Voices of Change: Embracing Technology for Chicago’s Future

| Theresa E. Mintle

Diversity and inclusion are critical underpinnings to our evolving culture at Microsoft and powerful bridges to the marketplace. We are inspired by the local leaders who make diversity a priority in their daily work. In the spirit of International Women’s Day, we’re honored to celebrate women in our community who are carrying out the mission of civic engagement, leadership and empowering other women.

— MSFT Chicago Staff


In today’s business landscape, it’s no longer about whether or not your company is using technology; every business is using technology. It’s about whether or not you’re successfully utilizing the technology available to grow your business and make an impact.

The Chicagoland Chamber of Commerce recognizes the growing importance of technology, and we know Chicagoland businesses do too – small businesses in particular. The results of our 2016 and 2015 Chicagoland Small Business Outlook Surveys reflect that.

Our 2016 survey, released January 19 of this year, revealed that 46 percent of Chicago area small businesses need help with technology. That number is nearly identical to our 2015 survey, in which 45 percent of respondents reported a need for tech support.

Answering the Call

Over the past two years, we have shaped our educational programming to address this need.

We hosted two “Top Tech Trends” panel discussions with leading technology experts that provided local businesses an opportunity to learn about innovations and best practices that are driving how businesses will use technology now and in the future. From self-driving cars to 3D printing to Chicago’s blossoming on-demand economy – we explored a wide range of the most disruptive technological topics on the forefront today.

Additionally, in partnership with our members SMB Help Desk and Microsoft, we are currently conducting a technology training webinar workshop series. Through this complimentary program, we are giving entrepreneurs, small business owners and local professionals the opportunity to participate in live webinars (or view a recording later) to equip themselves with tech tools and know-how to help grow their businesses.

Talent and Education

All of the surveys we have conducted over the past couple of years – our Member Surveys, Mid-Market Survey, and Small Business Outlook Surveys – have revealed that talent development and retention is something we really need to work on. Nowhere is this more prevalent than in the technology sector.

I’m sure you’ve read about it or seen it on the news. Earlier this month, President Obama announced a $4 billion plan to provide all students computer science education in schools. The City of Chicago recently announced a plan that would make computer science a prerequisite for graduation by 2018. New schools dedicated to coding are popping up all over the nation.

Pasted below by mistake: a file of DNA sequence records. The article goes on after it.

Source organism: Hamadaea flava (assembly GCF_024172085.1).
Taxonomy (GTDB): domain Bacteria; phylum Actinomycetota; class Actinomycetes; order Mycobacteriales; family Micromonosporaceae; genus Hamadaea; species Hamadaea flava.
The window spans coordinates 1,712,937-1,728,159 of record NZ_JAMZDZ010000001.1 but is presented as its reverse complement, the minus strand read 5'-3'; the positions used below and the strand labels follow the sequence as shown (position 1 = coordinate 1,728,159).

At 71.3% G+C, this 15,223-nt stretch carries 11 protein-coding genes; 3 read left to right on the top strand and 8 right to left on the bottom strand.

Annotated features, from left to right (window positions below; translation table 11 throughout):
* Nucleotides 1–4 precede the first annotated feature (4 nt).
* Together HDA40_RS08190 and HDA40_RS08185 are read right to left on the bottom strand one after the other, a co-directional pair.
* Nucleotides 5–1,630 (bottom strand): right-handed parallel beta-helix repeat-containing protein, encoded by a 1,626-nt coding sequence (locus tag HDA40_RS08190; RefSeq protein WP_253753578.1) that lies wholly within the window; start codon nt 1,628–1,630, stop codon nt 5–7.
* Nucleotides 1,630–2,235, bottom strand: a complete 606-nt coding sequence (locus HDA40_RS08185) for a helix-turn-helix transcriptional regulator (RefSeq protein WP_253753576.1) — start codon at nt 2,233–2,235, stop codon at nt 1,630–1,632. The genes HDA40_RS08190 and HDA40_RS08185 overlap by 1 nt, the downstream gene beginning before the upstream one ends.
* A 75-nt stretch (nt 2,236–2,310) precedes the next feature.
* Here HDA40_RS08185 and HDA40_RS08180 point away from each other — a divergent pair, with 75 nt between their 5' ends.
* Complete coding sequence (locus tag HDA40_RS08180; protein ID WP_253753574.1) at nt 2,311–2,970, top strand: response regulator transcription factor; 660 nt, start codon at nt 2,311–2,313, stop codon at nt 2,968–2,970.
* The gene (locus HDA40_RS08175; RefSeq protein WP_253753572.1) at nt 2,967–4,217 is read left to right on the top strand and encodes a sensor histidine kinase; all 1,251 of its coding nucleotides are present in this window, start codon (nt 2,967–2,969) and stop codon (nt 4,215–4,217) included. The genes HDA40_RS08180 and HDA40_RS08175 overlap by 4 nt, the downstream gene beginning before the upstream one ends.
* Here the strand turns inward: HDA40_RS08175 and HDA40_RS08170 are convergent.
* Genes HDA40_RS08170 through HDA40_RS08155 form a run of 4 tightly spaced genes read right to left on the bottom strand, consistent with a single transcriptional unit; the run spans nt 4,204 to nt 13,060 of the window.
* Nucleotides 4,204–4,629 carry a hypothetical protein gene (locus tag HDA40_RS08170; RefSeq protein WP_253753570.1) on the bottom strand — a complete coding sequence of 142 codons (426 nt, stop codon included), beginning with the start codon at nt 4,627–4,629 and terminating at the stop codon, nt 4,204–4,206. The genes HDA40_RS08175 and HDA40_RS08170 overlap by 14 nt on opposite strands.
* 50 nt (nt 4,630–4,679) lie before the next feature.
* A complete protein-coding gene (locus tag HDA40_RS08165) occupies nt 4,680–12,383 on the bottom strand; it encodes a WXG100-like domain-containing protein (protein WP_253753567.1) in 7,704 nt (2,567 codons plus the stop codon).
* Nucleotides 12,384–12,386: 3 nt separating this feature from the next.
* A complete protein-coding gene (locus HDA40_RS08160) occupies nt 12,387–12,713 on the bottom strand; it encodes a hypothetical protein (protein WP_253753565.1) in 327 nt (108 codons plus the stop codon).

STEM education is a major component of this. Research from the Illinois Innovation Index indicates that employees with STEM degrees have a significant and long-lasting impact on cities.

This is why the Chicagoland Chamber Foundation, in partnership with our member CompTIA, launched a pilot program last summer that placed high school interns with 14 of our Small Business Development Center clients. We even housed two interns at the Chamber offices in the Wrigley Building. This was part of the Early College STEM Schools (ECSS) program that provides students focused on information technology with the experience and skills they need in the workplace.

Setting the Foundation

Down the road, we plan to develop programming that connects our members and other Chicago businesses to meaningful intern opportunities and the students – including those at the college and even vocational level – to meaningful work-based learning experiences.  

This is all part of the process for building a pipeline that will funnel talent into Chicago’s diverse workforce and economy. We must also ensure that every business and individual, even those in underserved communities, has access to technology training and resources.

The Chamber’s mission is to make Chicagoland the best place to live, work and visit in the nation. To fulfill that mission, our businesses cannot afford to lag behind in tech. We must continue to build, continue to diversify, and do a better job showcasing our vibrant tech scene to the rest of the world.

Theresa is proud to serve as the fifth President and Chief Executive Officer of the 112 year-old Chicagoland Chamber of Commerce. Theresa’s passion to grow the region’s economy and strengthen Chicago’s status as a world-class city, stems from her devotion to public service. She spent 27 years working at the federal, state and city levels of government. Theresa leads the Chamber’s strategic focus on small business growth, middle market expansion, international opportunities, industry-specific investment, technology innovation and regional collaboration.

Theresa is on the board of Choose Chicago; a director of the World Business Chicago Steering Committee; a member of the German Marshall Fund Leadership Development Advisory Council and Co-Chair of the Midwest selection committee; and a member of the President’s Circle of the Chicago Council on Global Affairs; The Economic Club of Chicago; and The Chicago Network.

In her free time, Theresa enjoys yoga, traveling with her husband, and reading biographies of US President with a hot cup of tea.

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